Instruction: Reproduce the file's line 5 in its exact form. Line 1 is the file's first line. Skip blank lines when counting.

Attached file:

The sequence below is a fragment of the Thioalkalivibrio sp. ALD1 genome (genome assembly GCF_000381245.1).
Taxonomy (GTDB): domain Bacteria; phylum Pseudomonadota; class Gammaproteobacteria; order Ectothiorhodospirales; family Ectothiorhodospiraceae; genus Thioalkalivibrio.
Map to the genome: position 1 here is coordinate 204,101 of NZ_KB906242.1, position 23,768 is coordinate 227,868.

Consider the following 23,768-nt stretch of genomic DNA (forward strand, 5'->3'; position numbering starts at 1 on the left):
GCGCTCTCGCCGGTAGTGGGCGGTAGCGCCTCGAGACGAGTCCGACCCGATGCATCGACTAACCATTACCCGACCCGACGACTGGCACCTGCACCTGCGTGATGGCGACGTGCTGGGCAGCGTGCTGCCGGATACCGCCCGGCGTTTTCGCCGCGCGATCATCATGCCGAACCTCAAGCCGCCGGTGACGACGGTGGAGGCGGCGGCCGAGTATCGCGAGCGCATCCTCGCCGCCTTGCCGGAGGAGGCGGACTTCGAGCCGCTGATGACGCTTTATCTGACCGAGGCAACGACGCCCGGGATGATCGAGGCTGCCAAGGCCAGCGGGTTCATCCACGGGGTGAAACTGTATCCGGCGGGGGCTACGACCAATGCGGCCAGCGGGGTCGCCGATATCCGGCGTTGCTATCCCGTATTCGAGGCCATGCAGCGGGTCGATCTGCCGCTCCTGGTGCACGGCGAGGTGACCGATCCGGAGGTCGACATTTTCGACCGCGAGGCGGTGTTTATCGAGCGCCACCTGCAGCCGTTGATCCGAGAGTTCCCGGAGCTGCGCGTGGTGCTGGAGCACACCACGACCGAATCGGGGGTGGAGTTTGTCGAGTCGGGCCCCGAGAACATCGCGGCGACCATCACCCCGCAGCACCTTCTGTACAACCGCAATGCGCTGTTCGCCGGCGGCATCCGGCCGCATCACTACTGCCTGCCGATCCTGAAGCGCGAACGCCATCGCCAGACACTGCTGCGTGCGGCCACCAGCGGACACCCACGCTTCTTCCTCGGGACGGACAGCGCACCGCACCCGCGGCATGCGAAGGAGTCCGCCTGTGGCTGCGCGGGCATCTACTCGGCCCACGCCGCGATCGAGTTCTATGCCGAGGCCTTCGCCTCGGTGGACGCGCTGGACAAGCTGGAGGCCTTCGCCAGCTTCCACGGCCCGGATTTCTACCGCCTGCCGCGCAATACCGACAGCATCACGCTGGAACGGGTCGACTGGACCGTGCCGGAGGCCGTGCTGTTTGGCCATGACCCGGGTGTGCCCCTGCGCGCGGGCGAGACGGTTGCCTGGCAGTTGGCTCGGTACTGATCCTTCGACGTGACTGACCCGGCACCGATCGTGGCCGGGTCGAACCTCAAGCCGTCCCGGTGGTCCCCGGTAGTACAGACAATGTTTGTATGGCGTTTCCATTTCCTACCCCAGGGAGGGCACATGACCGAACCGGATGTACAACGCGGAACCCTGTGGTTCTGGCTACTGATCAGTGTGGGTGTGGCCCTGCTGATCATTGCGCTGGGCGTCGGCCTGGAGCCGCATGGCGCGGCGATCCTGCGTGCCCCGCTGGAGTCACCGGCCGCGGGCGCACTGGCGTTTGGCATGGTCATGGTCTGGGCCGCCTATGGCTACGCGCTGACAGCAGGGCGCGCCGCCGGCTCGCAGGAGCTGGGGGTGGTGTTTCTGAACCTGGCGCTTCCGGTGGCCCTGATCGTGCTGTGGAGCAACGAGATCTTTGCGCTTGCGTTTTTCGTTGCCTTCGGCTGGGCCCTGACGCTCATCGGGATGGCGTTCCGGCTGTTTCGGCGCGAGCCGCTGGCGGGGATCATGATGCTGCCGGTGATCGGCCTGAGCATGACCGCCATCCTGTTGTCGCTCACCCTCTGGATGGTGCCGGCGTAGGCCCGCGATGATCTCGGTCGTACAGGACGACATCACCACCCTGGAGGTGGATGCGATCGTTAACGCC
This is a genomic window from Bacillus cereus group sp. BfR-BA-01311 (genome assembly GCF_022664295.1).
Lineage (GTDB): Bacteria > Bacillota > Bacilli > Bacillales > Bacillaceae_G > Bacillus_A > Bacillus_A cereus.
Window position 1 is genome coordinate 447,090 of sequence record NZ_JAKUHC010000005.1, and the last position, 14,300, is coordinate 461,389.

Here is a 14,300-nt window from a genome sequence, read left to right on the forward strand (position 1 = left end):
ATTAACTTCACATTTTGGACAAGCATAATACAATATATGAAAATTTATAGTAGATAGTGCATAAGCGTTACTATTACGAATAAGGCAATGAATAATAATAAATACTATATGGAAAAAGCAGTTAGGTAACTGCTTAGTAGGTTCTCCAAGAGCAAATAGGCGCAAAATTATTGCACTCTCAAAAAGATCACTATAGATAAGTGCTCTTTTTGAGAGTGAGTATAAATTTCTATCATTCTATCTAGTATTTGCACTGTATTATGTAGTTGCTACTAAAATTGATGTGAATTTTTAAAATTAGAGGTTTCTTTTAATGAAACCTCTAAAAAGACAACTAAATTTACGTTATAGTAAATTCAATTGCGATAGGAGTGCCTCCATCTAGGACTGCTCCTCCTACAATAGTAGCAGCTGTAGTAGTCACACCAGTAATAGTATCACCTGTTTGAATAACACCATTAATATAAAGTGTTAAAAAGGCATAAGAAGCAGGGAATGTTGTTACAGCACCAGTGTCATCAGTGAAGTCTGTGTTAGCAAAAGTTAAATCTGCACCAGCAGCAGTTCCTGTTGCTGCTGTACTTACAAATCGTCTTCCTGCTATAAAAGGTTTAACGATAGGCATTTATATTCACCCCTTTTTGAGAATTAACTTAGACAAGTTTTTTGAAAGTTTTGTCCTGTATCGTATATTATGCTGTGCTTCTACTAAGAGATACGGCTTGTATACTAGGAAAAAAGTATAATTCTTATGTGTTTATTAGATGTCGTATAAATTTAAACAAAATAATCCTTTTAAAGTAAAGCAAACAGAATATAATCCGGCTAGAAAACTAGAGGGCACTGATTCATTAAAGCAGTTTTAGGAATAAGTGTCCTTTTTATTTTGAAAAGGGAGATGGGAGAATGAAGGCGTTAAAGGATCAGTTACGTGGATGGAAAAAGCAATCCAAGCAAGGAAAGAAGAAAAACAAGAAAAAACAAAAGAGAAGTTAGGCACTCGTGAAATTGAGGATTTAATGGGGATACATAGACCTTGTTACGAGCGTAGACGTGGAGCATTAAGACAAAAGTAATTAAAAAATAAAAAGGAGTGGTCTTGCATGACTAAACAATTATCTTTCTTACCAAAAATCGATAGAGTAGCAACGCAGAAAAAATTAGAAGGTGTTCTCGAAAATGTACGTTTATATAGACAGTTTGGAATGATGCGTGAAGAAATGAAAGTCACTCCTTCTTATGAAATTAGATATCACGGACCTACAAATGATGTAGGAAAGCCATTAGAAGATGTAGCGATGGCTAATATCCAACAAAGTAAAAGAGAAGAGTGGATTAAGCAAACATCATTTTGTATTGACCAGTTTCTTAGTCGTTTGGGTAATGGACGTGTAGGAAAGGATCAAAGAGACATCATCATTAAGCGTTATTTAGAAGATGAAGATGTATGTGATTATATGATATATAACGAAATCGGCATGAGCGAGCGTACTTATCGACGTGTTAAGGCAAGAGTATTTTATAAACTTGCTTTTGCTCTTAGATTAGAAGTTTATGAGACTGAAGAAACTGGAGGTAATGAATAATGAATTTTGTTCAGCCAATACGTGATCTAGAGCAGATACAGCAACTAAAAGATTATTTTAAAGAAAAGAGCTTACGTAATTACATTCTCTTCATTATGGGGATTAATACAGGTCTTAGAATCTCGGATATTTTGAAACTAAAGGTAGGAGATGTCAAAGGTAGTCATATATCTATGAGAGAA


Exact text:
GCGCTCTCGCCGGTAGTGGGCGGTAGCGCCTCGAGACGAGTCCGACCCGATGCATCGACTAACCATTACCCGACCCGACGACTGGCACCTGCACCTGCGTGATGGCGACGTGCTGGGCAGCGTGCTGCCGGATACCGCCCGGCGTTTTCGCCGCGCGATCATCATGCCGAACCTCAAGCCGCCGGTGACGACGGTGGAGGCGGCGGCCGAGTATCGCGAGCGCATCCTCGCCGCCTTGCCGGAGGAGGCGGACTTCGAGCCGCTGATGACGCTTTATCTGACCGAGGCAACGACGCCCGGGATGATCGAGGCTGCCAAGGCCAGCGGGTTCATCCACGGGGTGAAACTGTATCCGGCGGGGGCTACGACCAATGCGGCCAGCGGGGTCGCCGATATCCGGCGTTGCTATCCCGTATTCGAGGCCATGCAGCGGGTCGATCTGCCGCTCCTGGTGCACGGCGAGGTGACCGATCCGGAGGTCGACATTTTCGACCGCGAGGCGGTGTTTATCGAGCGCCACCTGCAGCCGTTGATCCGAGAGTTCCCGGAGCTGCGCGTGGTGCTGGAGCACACCACGACCGAATCGGGGGTGGAGTTTGTCGAGTCGGGCCCCGAGAACATCGCGGCGACCATCACCCCGCAGCACCTTCTGTACAACCGCAATGCGCTGTTCGCCGGCGGCATCCGGCCGCATCACTACTGCCTGCCGATCCTGAAGCGCGAACGCCATCGCCAGACACTGCTGCGTGCGGCCACCAGCGGACACCCACGCTTCTTCCTCGGGACGGACAGCGCACCGCACCCGCGGCATGCGAAGGAGTCCGCCTGTGGCTGCGCGGGCATCTACTCGGCCCACGCCGCGATCGAGTTCTATGCCGAGGCCTTCGCCTCGGTGGACGCGCTGGACAAGCTGGAGGCCTTCGCCAGCTTCCACGGCCCGGATTTCTACCGCCTGCCGCGCAATACCGACAGCATCACGCTGGAACGGGTCGACTGGACCGTGCCGGAGGCCGTGCTGTTTGGCCATGACCCGGGTGTGCCCCTGCGCGCGGGCGAGACGGTTGCCTGGCAGTTGGCTCGGTACTGATCCTTCGACGTGACTGACCCGGCACCGATCGTGGCCGGGTCGAACCTCAAGCCGTCCCGGTGGTCCCCGGTAGTACAGACAATGTTTGTATGGCGTTTCCATTTCCTACCCCAGGGAGGGCACATGACCGAACCGGATGTACAACGCGGAACCCTGTGGTTCTGGCTACTGATCAGTGTGGGTGTGGCCCTGCTGATCATTGCGCTGGGCGTCGGCCTGGAGCCGCATGGCGCGGCGATCCTGCGTGCCCCGCTGGAGTCACCGGCCGCGGGCGCACTGGCGTTTGGCATGGTCATGGTCTGGGCCGCCTATGGCTACGCGCTGACAGCAGGGCGCGCCGCCGGCTCGCAGGAGCTGGGGGTGGTGTTTCTGAACCTGGCGCTTCCGGTGGCCCTGATCGTGCTGTGGAGCAACGAGATCTTTGCGCTTGCGTTTTTCGTTGCCTTCGGCTGGGCCCTGACGCTCATCGGGATGGCGTTCCGGCTGTTTCGGCGCGAGCCGCTGGCGGGGATCATGATGCTGCCGGTGATCGGCCTGAGCATGACCGCCATCCTGTTGTCGCTCACCCTCTGGATGGTGCCGGCGTAGGCCCGCGATGATCTCGGTCGTACAGGACGACATCACCACCCTGGAGGTGGATGCGATCGTTAACGCC